On. Off. Black. White. Binge. Restrict.

Still here.  I’ve started at least half a dozen posts and just haven’t finished them, my creative writing spark nowhere to be found.  And I spent the last day or so writing something absolutely profound, and after installing some updates and rebooting, POOF! it’s gone.  I thought I had saved… apparently not.  The Blogging gods are angry tonight.

Anyway – let’s talk about binge and restrict cycles, okay?  This has been at the forefront of my brain for awhile now, mostly because I’m definitely in the binge part of the cycle and instead of just looking to get back to restricting, I want to figure out a way to break the cycle completely.  Move the behaviors to the middle, avoiding the extremes of either the binge or restrict, because while I love roller coasters, I’m not so fond of my nutrition taking the same kind of ride.

An interesting side note: my binge/restrict is not only about my eating, it’s also my spending habits. More interestingly, spending almost always ebbs and flows along with my eating; it’s rare when I’m being nutritionally sound but spending money on all the things on my I WANT IT NOW list. So it’s been like an early Christmas around here — food, treats and gifts galore.

Back to food. There’s a theory out there simply called Eat The Food (ETF) that posits that a lot of disordered eating starts after undergoing dieting of some sort — that by cutting out some foods completely from your diet you set yourself up for a binge at some later point.  The way to break this cycle is to go through a period where you eat anything you want, whenever you want.  They advocate listening to your body and only eating when hungry and only eating until satisfaction (not overeating), but that if you want, say, Pop-Tarts for breakfast, lunch and dinner every day, that’s what you should eat.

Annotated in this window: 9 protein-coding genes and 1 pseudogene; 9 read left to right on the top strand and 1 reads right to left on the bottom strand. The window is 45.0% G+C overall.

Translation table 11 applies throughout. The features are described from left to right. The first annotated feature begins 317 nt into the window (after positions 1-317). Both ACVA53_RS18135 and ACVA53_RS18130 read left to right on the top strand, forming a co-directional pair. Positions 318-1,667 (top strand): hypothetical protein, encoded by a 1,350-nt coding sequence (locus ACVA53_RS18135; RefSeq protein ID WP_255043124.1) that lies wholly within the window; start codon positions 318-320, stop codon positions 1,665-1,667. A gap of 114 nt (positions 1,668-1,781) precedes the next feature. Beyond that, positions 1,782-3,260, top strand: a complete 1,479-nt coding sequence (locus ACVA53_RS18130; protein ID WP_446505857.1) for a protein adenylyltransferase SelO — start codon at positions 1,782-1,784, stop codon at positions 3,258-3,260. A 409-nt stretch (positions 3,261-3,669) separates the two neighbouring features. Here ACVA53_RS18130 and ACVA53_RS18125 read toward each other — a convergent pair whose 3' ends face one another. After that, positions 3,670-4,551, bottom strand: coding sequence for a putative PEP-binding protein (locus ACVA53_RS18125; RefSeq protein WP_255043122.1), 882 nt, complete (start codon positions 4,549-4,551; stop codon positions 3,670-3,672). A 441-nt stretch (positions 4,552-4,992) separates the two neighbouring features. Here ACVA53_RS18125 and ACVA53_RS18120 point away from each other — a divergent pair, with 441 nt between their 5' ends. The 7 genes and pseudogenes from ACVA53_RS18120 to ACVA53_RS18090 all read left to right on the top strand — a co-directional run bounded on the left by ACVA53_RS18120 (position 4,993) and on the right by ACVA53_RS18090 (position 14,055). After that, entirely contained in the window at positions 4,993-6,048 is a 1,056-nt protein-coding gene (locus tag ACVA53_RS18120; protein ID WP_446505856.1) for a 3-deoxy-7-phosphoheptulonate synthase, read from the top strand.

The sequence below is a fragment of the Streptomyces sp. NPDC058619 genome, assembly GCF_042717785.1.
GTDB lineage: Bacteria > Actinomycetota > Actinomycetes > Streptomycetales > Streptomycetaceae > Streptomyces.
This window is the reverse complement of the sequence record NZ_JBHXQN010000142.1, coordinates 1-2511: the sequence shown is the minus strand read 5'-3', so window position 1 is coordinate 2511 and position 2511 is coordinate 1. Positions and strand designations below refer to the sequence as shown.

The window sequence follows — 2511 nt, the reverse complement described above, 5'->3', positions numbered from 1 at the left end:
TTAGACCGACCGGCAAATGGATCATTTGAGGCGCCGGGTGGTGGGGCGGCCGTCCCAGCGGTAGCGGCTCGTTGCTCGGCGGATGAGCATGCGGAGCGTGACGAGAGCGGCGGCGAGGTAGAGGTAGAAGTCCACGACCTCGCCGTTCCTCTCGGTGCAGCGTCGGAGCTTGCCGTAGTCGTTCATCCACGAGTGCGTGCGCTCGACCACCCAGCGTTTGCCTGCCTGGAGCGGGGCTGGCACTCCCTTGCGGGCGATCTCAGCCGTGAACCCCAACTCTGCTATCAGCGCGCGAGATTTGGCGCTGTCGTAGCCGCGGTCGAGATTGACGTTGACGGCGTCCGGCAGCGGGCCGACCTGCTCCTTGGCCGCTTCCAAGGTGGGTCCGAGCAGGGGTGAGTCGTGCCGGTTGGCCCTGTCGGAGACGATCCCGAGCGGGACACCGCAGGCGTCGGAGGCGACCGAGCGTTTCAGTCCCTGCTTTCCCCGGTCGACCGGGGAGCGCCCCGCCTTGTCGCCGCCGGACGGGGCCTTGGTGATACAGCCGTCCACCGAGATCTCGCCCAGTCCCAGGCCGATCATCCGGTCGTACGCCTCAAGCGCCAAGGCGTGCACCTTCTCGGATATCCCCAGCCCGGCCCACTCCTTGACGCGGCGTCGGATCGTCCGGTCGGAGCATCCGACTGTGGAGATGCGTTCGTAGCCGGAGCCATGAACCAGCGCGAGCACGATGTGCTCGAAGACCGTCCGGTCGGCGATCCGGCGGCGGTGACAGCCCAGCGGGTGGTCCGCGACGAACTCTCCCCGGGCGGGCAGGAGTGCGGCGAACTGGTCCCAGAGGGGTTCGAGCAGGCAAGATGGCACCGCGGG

The end game is changing the way you think about food — you take the stigma and draw away from eating once-forbidden foods.  Foods are no longer classified as “good” or “bad” — it’s all just calories, no judgment involved.  Perhaps veggies and lean meat provide more energy, but that doesn’t mean you can’t be fueled by chocolate. Eventually you learn what makes you feel good and perform your best and because nothing is off the table (see what I did there?), there’s no reason to binge anymore.  You can have anything you want to eat at anytime — no need to eat like it’s the last time you’ll ever see that particular food again.

I’ll say this much:  after a few months of “being good” and eating clean (see how the restrict cycle gets a “good” judgment attached to it?), I’m on the other side of that spectrum right now, eating all sorts of crap (another judgment) without any sort of restraint. And I’ll be honest — I feel like I’m about done with this binge, but I need to figure out some way to not go into a full-on restrict phase because a binge will likely follow.

And I’m not entirely sure how to do this. In the past it’s always been that if I eat one I’ll eat 20 — it’s not enough until it’s gone. I’ve talked about this before, but I really need to figure out the middle ground — that’s got to be the key to a normal relationship with food. I want to be able to have all the tasty stuff I love in the house without being worried about it disappearing shortly after being shelved.

It all comes back to my old friend: mindfulness. If I can manage to just listen to my body, distinguish real hunger pangs from the desire to eat for some other reason, I can break the cycle.  So simple.  Not so easy. My body knows what it needs to thrive, it’s just a matter of paying attention and feeding it when hungry and stopping when it’s satisfied. Mindfulness. Yup.



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